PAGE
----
286 posts categorized "Documentary"

July 06, 2017

THE B-SIDE: ELSA DORFMAN'S PORTRAIT PHOTOGRAPHY — NYFF 54

The B-SideDocumentarian extraordinaire Errol Morris has crafted his sweetest film to date. Morris’s filmic love letter to his longtime friend, photographer Elsa Dorfman, is a deceptively straight-forward telling of Dorfman's progress as a portrait photographer in the early ‘80s. Dorfman’s chosen photographic format, a Polaroid Land 20x24 camera provides a topical conversation piece for the documentary to contextualize a social landscape that includes Beat poets, musicians, and families who sat before Elsa Dorfman in her Cambridge, Massachusetts studio. Poloroid's eventual collapse plays heavily into the narrative. 

Elsa’s [oversized] photos give the film its “B-Side” title; she always took two shots for her clients to choose from. Naturally, many of the rejected images are better than the chosen versions. Part character study and part social expose, “The B-Side: Elsa Dorfman’s Portrait Photography” examines the artistic process of a woman whose divinely quirky personality informs her formerly overlooked career. Elsa Dorfman may never have received the accolades she deserved from the art world, but Errol Morris’s delightful documentary does her, and her lush photographs of icons such as Jonathan Richman, Alan Ginsberg, and Jorge Luis Borges, justice.

The-B-Side

Rated R. 78 mins. (A-) (Four stars — out of five / no halves)

March 26, 2017

ALWAYS FOR PLEASURE

Always For PleasureLegendary documentarian Les Blank’s roughhewn social study soaks up New Orleans’ vibrant culture of traditions, parades, music, food, and joyful people in 1978. Learn the proper way to eat a crawfish, and dig the festive vibe in a doc that is a little bit history lesson and a lot of fun.    

Les Blank’s intuitive sense of documentary filmmaking is purely organic. His films allow for a natural symbiotic exchange to occur between the viewer and the work at hand. You can feel it happening when “Always For Pleasure” gets into the Second line musicians and partiers at a funeral procession.

Irreverent joy overflows into Blank’s wanton absorption of a melting pot made up of Black, White, European, French, Native American, Caribbean, Spanish, Mexican, Appalachian, and West Indian influences. Outside of society, and yet minted within primal human instincts for shared communal experience, the Second line musicians and their followers give back all that has been taken away from most of America’s citizens. You can guess the rest, with a smile on your face.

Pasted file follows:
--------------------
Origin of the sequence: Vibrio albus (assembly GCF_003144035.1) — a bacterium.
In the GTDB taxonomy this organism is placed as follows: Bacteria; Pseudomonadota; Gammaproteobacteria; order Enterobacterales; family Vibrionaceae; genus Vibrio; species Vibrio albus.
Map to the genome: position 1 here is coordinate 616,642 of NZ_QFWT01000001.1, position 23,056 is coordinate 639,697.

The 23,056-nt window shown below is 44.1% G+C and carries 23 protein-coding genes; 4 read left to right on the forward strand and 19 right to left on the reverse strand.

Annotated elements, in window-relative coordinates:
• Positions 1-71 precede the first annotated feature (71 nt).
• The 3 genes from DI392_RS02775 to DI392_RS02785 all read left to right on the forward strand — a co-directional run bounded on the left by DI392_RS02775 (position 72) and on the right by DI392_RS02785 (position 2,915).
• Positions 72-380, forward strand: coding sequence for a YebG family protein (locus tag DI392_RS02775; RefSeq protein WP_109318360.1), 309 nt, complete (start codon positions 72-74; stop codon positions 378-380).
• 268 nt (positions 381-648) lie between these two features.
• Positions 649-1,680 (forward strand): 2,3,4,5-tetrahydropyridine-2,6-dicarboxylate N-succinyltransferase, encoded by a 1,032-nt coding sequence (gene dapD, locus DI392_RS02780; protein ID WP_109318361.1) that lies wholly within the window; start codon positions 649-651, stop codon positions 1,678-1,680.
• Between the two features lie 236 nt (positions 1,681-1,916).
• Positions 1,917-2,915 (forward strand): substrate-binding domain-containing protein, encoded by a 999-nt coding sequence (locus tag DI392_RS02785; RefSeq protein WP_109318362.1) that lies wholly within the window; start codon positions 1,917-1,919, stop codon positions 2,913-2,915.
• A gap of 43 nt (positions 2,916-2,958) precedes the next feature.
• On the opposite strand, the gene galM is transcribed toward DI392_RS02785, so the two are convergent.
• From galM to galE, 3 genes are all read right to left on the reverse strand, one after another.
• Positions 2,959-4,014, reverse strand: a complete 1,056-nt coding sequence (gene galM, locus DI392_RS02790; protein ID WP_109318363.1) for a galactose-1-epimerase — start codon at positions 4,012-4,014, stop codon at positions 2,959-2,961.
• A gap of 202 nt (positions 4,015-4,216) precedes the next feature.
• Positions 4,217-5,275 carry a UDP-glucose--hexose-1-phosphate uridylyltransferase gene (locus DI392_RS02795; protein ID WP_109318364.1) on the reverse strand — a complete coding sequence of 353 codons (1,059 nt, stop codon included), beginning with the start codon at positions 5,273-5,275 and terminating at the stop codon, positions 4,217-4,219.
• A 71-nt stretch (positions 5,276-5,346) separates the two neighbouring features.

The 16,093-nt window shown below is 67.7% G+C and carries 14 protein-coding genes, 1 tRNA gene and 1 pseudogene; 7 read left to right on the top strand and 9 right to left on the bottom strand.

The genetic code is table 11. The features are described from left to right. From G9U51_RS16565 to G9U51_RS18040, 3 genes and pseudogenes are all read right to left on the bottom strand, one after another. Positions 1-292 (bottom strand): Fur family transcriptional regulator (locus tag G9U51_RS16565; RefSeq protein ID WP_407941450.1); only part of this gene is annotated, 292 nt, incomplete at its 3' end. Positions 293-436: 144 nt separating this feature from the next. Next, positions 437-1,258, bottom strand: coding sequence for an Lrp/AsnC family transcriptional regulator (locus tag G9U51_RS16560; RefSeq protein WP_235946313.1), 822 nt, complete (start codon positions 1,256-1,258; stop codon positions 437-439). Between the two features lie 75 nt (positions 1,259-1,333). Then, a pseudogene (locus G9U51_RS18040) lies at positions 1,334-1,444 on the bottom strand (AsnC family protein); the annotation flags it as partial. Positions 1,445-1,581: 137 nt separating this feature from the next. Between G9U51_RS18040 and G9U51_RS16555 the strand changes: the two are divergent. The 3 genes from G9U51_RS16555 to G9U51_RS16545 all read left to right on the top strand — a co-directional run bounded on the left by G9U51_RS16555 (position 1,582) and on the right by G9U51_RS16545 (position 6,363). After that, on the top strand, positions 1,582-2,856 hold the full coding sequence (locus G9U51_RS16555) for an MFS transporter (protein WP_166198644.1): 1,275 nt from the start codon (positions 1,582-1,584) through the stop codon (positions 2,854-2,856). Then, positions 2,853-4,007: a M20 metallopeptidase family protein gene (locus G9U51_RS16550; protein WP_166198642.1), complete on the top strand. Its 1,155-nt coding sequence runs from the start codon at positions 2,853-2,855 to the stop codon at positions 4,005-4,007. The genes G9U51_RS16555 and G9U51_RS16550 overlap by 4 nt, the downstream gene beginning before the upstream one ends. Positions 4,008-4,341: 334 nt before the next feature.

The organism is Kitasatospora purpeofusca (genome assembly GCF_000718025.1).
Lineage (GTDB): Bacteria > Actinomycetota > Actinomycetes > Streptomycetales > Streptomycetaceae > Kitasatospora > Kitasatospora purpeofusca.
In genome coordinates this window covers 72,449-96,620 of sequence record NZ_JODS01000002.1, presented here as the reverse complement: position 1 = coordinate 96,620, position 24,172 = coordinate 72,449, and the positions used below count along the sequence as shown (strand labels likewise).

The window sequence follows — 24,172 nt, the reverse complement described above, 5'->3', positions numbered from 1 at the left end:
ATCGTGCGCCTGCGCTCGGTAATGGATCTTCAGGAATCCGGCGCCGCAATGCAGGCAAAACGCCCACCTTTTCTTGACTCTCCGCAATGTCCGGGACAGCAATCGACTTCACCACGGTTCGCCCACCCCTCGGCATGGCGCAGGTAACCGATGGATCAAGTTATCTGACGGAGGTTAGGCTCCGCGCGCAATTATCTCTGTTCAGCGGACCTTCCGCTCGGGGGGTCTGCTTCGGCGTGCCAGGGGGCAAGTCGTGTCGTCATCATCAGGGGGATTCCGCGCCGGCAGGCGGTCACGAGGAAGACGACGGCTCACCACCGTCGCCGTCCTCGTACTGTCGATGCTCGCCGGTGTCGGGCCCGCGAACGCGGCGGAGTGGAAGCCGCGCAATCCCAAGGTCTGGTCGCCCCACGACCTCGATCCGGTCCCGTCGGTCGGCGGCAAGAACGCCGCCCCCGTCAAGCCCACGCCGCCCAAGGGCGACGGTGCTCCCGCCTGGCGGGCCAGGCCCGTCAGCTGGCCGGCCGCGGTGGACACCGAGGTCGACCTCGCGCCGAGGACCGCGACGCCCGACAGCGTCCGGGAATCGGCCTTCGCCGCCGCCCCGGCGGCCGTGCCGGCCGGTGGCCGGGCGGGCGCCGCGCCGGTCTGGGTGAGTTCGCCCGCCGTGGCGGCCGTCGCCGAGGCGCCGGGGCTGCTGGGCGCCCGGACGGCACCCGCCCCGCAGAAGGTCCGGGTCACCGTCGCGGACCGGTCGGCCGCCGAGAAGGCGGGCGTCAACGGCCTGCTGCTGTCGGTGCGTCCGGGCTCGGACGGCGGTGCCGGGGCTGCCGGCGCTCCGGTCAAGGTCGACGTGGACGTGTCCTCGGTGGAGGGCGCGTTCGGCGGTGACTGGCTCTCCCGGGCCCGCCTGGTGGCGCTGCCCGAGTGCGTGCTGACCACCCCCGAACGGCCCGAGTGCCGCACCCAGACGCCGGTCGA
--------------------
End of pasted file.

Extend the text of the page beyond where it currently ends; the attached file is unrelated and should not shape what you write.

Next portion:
Always For Pleasure

Not Rated. 58 mins. (A-) (Four stars — out of five / no halves) 

Help keep Cole Smithey writing reviews, creating video essays, and making podcasts for your enjoyment.

Click on the button to pledge your support through Patreon.

PATREON BUTTON

February 25, 2017

KEDi

KEDICeyda Torun’s filmic love letter to the feral cats of Istanbul, and to the community of local residents they inspire, is cinematic ice cream for the soul.

Cat-level roaming photography contrasts with helicopter-views of this beautiful old port city to give audiences a visual sense of how seven feral cats command their territories with agility, charm, and persistence. Generous fishmongers make for prime stalking.

Local shop owners keep a running tab with multiple vets that they frequently visit for the sake of their feline pals. The community’s willingness to care for the cats that share their streets, apartments, and shops, speaks volumes about the culture and people of Istanbul.

The filmmakers make spritely connections between cats such as the charismatic Gamsiz, a black-and-white smooth slinky operator who keeps more than a few humans at his beck and call.

There are even a husband-and-wife couple of cats whose female counterpart keeps her male partner under close watch, lest he be tempted away by the charms of another cat.

Kedi2

The film’s insights come from locals who have a lot to say about their cat companions.

“People who don’t love animals can’t love people either” makes sense on a fundamental level. “Kedi” is an ideal family documentary that captures the beauty of Istanbul from a cat’s eye perspective. And yes, there are plenty of kittens bouncing around in various predicaments for survival in the crevices of Istanbul’s (mostly) welcoming streets.